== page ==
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State v. Vick

Court of Criminal Appeals of Tennessee, Jackson

May 25, 2018

STATE OF TENNESSEE
v.
JASPER VICK

          Assigned on Briefs May 2, 2018

          Appeal from the Criminal Court for Shelby County No. 02-09113 Chris Craft, Judge

          The defendant, Jasper Vick, appeals from the Shelby County Criminal Court's denial of his Tennessee Rule of Criminal Procedure 36.1 motion to correct an illegal sentence. The defendant contends his sentences are illegal because the court clerk failed to sign his original and superseding indictments. Discerning no error, we affirm the judgment of the trial court.

         Tenn. R. App. 3 Appeal as of Right; Judgment of the Criminal Court Affirmed

          Jasper Vick, Clifton, Tennessee, Pro Se.

          Herbert H. Slatery III, Attorney General and Reporter; Ronald L. Coleman, Assistant Attorney General; Amy P. Weirich, District Attorney General; and Karen Cook, Assistant District Attorney General, for the appellee, State of Tennessee.

          J. Ross Dyer, J., delivered the opinion of the court, in which Alan E. Glenn and Timothy L. Easter, JJ., joined.

          OPINION

          J. ROSS DYER, JUDGE

         FACTS

         For crimes committed on February 14, 2001, against his fourteen-year-old victim, the defendant was indicted for three counts of aggravated kidnapping and one count of sexual battery. A superseding indictment issued charging one count of especially aggravated kidnapping, two counts of aggravated kidnapping, and one count of sexual battery, and a jury convicted the defendant of the same.[1] The trial court merged the defendant's two aggravated kidnapping convictions into his especially aggravated kidnapping conviction and sentenced the defendant to an effective forty years in confinement. Specifically, the trial court imposed thirty-six years for the especially aggravated kidnapping conviction and four years for the sexual battery conviction. In doing so, the trial court found the defendant to be a Range II, multiple offender based, in part, on a 1973 conviction in South Carolina for the offense of assault and battery of a high and aggravated nature. State v. Jasper L. Vick, No. W2005-00467-CCA-R3-CD, 2006 WL 722173, at *8-11 (Tenn. Crim. App. Mar. 22, 2006). The defendant subsequently appealed his convictions and sentencing.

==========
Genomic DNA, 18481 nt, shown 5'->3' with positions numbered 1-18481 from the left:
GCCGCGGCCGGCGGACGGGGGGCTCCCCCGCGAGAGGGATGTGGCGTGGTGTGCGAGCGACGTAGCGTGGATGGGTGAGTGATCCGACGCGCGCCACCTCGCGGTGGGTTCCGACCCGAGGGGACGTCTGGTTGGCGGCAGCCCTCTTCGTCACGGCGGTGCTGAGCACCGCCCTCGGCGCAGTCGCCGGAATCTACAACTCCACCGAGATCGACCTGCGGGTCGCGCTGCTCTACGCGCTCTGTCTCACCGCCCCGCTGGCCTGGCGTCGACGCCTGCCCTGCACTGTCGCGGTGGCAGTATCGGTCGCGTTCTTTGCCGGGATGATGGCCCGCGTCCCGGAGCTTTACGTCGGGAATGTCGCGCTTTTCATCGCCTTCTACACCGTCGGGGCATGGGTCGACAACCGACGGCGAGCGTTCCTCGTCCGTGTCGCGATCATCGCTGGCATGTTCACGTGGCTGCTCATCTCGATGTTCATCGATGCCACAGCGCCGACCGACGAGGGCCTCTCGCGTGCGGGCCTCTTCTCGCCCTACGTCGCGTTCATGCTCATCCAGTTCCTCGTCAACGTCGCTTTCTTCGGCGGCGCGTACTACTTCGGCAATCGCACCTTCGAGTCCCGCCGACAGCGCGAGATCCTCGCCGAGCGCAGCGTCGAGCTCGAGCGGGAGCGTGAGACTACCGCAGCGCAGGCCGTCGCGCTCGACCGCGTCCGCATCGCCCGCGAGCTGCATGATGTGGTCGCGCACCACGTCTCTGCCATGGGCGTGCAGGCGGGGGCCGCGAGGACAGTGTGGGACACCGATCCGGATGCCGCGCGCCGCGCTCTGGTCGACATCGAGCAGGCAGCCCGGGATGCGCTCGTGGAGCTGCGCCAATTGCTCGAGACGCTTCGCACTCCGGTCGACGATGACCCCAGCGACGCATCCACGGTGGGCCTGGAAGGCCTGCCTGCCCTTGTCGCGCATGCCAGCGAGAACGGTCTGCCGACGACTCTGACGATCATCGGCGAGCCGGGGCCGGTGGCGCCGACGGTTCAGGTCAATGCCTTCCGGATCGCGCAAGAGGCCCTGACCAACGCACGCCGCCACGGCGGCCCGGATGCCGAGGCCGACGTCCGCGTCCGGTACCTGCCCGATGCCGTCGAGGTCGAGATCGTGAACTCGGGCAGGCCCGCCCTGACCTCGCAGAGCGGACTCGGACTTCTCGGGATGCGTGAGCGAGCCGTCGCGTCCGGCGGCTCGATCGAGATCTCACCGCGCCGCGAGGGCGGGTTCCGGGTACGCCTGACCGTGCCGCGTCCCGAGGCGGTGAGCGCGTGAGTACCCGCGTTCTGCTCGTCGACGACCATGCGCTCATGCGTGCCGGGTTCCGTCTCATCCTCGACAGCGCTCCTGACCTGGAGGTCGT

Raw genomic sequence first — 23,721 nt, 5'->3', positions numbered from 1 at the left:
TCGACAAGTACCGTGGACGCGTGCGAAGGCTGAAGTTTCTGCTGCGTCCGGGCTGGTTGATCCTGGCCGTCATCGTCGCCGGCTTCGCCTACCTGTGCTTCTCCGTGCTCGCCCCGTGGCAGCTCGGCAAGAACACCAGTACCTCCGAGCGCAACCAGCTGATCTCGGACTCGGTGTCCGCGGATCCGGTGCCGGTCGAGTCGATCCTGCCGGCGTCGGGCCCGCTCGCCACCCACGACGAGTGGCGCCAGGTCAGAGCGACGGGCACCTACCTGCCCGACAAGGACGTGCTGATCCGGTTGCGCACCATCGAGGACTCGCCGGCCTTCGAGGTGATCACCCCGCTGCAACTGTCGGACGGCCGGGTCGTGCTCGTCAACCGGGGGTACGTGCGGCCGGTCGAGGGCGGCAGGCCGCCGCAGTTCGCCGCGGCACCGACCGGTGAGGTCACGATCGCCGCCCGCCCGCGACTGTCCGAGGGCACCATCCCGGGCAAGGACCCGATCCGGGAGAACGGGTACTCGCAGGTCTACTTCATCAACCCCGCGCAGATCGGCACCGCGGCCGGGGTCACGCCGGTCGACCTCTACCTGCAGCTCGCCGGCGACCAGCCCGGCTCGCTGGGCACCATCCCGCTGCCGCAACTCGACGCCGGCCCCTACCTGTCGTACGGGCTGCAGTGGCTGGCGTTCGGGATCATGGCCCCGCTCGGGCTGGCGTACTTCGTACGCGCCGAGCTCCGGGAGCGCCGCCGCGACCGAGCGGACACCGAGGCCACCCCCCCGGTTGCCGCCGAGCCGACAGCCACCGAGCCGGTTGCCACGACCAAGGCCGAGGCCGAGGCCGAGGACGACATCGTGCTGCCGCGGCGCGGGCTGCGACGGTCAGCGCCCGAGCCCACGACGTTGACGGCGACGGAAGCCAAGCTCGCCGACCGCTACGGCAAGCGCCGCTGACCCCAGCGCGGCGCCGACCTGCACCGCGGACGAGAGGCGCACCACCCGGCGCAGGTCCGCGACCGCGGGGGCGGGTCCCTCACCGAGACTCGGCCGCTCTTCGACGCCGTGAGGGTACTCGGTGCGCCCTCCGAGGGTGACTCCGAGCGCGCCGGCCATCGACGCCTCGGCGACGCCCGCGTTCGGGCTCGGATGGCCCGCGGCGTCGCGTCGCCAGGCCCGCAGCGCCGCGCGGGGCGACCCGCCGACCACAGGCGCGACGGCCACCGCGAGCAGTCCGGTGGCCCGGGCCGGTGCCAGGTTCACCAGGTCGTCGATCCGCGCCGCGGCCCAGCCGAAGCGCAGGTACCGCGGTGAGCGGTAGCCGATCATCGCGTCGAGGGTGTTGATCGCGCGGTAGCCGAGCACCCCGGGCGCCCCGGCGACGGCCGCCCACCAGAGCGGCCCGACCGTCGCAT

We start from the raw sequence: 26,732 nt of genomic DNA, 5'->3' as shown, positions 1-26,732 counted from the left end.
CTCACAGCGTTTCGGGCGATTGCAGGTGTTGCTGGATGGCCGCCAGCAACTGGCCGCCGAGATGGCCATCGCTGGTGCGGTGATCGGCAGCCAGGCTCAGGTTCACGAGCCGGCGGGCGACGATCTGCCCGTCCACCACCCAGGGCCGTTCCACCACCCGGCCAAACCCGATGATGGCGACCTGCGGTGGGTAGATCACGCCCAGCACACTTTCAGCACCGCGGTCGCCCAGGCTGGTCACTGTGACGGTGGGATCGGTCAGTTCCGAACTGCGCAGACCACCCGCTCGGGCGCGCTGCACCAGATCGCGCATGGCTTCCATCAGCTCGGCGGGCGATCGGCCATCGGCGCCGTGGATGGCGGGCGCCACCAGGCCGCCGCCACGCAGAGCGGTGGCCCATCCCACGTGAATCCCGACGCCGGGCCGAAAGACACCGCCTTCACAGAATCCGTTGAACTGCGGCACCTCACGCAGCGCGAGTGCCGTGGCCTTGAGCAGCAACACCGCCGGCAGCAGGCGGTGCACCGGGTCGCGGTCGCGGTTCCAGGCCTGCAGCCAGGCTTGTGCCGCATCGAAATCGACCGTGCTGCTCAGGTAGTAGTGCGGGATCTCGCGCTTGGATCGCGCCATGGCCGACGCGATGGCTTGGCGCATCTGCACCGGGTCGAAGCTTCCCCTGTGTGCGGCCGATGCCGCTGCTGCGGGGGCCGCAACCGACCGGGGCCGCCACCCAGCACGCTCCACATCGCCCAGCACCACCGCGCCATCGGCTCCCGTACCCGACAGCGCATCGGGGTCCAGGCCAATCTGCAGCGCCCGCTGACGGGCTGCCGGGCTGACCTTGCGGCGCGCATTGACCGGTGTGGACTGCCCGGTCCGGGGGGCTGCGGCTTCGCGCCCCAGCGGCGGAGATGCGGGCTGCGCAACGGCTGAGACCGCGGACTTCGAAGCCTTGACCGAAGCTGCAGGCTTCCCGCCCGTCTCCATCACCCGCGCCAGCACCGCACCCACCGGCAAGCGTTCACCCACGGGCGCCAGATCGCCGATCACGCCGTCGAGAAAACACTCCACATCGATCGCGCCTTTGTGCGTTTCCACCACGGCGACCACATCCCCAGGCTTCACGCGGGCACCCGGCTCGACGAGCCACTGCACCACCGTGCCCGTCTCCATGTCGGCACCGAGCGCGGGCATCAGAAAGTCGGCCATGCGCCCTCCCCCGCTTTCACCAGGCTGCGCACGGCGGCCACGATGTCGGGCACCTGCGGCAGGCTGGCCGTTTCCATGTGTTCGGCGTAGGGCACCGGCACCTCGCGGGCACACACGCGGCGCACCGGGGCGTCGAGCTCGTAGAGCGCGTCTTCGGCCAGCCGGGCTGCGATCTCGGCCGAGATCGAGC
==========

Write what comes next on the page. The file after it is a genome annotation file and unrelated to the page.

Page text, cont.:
On direct appeal, this Court affirmed the defendant's convictions, but remanded for resentencing "for the trial court to determine whether the specific elements of the defendant's South Carolina conviction would have constituted a Class C felony in Tennessee under the state of the law as it existed at the time of the offense." State v. Vick, 242 S.W.3d 792, 794 (Tenn. Crim. App. 2007) (citing Vick, 2006 WL 722173, at *11). Upon remand, the trial court found the defendant's South Carolina conviction constituted at least a Class C felony, and again sentenced the defendant as a Range II offender. Id. at 795. The defendant appealed, and this Court ultimately instructed the trial court to sentence the defendant as a Range I offender, resulting in an effective sentence of twenty-six years.[2] The petitioner sought post-conviction relief, but failed both directly and on appeal. See Jasper Lee Vick v. State, No. W2012-01477-CCA-R3-PC, 2013 WL 2446280 (Tenn. Crim. App. June 4, 2013).

         On August 15, 2017, the defendant filed a pro se motion to correct an illegal sentence pursuant to Rule 36.1 of the Tennessee Rules of Criminal Procedure. In the motion, the defendant alleged the court clerk failed to sign his indictments, thus rendering his sentences for the convicted offenses illegal. The trial court summarily dismissed the motion finding the defendant failed to state a colorable claim, and this appeal followed.

         ANALYSIS

         On appeal, the defendant claims the trial court erred in denying his Rule 36.1 motion to correct an illegal sentence. The defendant argues his sentences are illegal because his indictments were not signed by the court clerk. The State contends the defendant has not demonstrated a colorable claim for Rule 36.1 relief as ...


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